This tutorial explains Cisco ACL’s with an example.
What is ACL
ACL, which stands for access control lists, is a security feature, which is available on routers and firewalls, which is used for access restriction based on information available in a TCP/IP packet like IP address, port numbers etc. The feature is configured based on requirements and is used to deny or permit TCP/IP packets based on IP networks, addresses and known applications.
TCP/IP Packet structure
A TCP/IP packet consists of 4 layers. An access control lists looks into the information in the transport and internet layer. This includes parameters like IP addresses and port numbers. A wireshark capture of a TCP/IP packet is shown below. The packet is a detailed analysis of the FTP protocol.
The IP header consists of two predominant fields which is the source and destination IP address. In the above capture, the source ip address is 192.168.1.25 and the destination IP address is 192.168.1.100.
The source port and the destination port are the two most predominant fields in the TCP header.
The source port 21 signifies FTP protocol and the destination port is a random port assigned by the operating system. ACL’s use these information to make decisions to deny or permit a particular packet.
Understanding packet directions
In the above diagram, when PC1 pings PC2, the source IP address in the packet would contain the IP address 192.168.1.2 and the destination IP address would contain the IP address 192.168.2.2. The packet first goes to E0, and then exits from the E1 interface before it reaches PC1.
When the packet hits the E0 interface, the direction of the packet is inbound to E0 interface as it is going towards the E0 interface. When the same packet exits the E1 interface, the direction of the packet is outbound from E1 as it is going away from the E1 interface. ACL’s works on the direction of the packet. There are predominantly two type of ACL’s, which are inbound and outbound.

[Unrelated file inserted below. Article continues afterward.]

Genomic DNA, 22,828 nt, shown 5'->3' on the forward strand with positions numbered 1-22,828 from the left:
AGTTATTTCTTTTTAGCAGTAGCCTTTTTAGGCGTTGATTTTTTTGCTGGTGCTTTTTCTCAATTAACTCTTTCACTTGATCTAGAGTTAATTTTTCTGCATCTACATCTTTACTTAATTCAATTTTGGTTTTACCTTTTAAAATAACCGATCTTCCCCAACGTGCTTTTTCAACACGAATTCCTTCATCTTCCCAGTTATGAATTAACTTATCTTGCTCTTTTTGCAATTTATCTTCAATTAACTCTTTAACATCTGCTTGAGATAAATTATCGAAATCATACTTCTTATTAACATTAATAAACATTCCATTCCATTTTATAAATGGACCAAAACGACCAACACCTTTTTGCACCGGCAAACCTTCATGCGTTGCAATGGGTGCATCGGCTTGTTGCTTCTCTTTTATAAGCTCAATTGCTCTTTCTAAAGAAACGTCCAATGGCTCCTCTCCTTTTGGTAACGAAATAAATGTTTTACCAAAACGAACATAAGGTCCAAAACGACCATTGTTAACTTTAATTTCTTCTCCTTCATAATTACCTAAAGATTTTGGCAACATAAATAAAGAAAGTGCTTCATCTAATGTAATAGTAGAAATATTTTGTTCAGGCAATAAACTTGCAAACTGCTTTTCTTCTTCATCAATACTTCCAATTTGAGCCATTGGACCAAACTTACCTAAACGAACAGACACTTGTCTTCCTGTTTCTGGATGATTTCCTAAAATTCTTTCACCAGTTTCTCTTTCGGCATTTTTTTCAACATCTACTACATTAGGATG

Inbound ACL’s are used to permit or deny inbound packets and outbound ACL’s are used to permit or deny outbound packets. The detailed analysis of how ACL;s work is explained below.
Types of ACL
ACL implementations differ based on the type of the product vendor on which it is applied. Cisco platforms have standard and extended ACL’s. Standard ACL’s look into the source IP address in the IP header to make a decision. Extended ACL’s look into the source and destination IP address in the IP header, along with the port number in the transport layer header. Standard ACL’s are useful in scenarios when a specific host or network has to be allowed or denied. Extended ACL’s are useful in scenarios, where traffic to and from specific host or networks and to applications need to be allowed or denied.
How ACL’s work.
As IP addresses are configured with subnet masks, ACL;s is configured with wildcard masks. Wild card masks are used by ACL’s to identify, the parts in an IP address which is to be permitted or denied. The following example shows how wild card masks are used for allowing or blocking network addresses and host addresses.
Wild card masks
An ACL has to be configured which would deny packets from the network, 192.168.1.0/24. For this purpose, the wild card mask of 0.0.0.255 is used. When an IP packet arrives, the ACL would be look into the source address and apply the wild card mask. Assuming that the source address is 192.168.1.2, the first three octets are 0 in the wild card mask. This would make the ACL check and verify the first three octets in the IP address, to ensure that it matches with the required network address of 192.168.1 and the last octet is ignored, as 255 values, which is all 1’s in the last octet, would make the ACL ignore the bites in the last octet.
The end result would be that all hosts belonging to the 192.168.1.0 network would be denied. Similarly a wild card mask of 255.255.255.255 is used for allowing or blocking a host address.
Cisco ACL Configuration steps with example
The following are the steps which are followed for ACL configuration on a Cisco router. The first step is to create an acl with the required parameters. For example to block a network address, the acl number is provided along with the network address and the wild card mask. To block the network address 192.168.1.0/24 the following config is provided.
(config)#access-list 1 deny ip 192.168.1.0 0.0.0.255, where 1 is the access-list number, 192.168.1.0/24 is the network address and 0.0.0.255 is the wild card mask number. After the ACL is created, it is applied on the appropriate interface as inbound or outbound.
(config)#interface fastethernet 0/1
(config-if)#ip access-group 1 in.
In the above command the access list number 1 is created as inbound on the interface fastethernet 0/1.